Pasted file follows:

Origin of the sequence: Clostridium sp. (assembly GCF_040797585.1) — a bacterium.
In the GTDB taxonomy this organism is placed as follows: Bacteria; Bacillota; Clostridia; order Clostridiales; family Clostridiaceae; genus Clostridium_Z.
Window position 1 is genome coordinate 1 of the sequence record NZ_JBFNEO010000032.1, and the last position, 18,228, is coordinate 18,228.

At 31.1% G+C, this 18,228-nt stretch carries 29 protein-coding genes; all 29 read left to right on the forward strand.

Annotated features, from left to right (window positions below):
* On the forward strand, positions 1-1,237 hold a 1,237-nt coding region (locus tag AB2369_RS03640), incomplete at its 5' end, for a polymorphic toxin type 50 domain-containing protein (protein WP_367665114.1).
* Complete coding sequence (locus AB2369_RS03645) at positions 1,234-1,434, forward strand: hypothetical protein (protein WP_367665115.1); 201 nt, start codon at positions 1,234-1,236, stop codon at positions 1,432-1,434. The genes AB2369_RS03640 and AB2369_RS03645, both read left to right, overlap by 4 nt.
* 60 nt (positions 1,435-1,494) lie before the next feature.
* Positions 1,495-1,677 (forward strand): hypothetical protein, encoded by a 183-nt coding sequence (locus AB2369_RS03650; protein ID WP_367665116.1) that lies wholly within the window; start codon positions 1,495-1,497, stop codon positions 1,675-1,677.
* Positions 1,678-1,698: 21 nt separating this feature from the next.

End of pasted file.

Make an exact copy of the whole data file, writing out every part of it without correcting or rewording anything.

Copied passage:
Origin of the sequence: Clostridium sp. (assembly GCF_040797585.1) — a bacterium.
In the GTDB taxonomy this organism is placed as follows: Bacteria; Bacillota; Clostridia; order Clostridiales; family Clostridiaceae; genus Clostridium_Z.
Window position 1 is genome coordinate 1 of the sequence record NZ_JBFNEO010000032.1, and the last position, 18,228, is coordinate 18,228.

At 31.1% G+C, this 18,228-nt stretch carries 29 protein-coding genes; all 29 read left to right on the forward strand.

Annotated features, from left to right (window positions below):
* On the forward strand, positions 1-1,237 hold a 1,237-nt coding region (locus tag AB2369_RS03640), incomplete at its 5' end, for a polymorphic toxin type 50 domain-containing protein (protein WP_367665114.1).
* Complete coding sequence (locus AB2369_RS03645) at positions 1,234-1,434, forward strand: hypothetical protein (protein WP_367665115.1); 201 nt, start codon at positions 1,234-1,236, stop codon at positions 1,432-1,434. The genes AB2369_RS03640 and AB2369_RS03645, both read left to right, overlap by 4 nt.
* 60 nt (positions 1,435-1,494) lie before the next feature.
* Positions 1,495-1,677 (forward strand): hypothetical protein, encoded by a 183-nt coding sequence (locus AB2369_RS03650; protein ID WP_367665116.1) that lies wholly within the window; start codon positions 1,495-1,497, stop codon positions 1,675-1,677.
* Positions 1,678-1,698: 21 nt separating this feature from the next.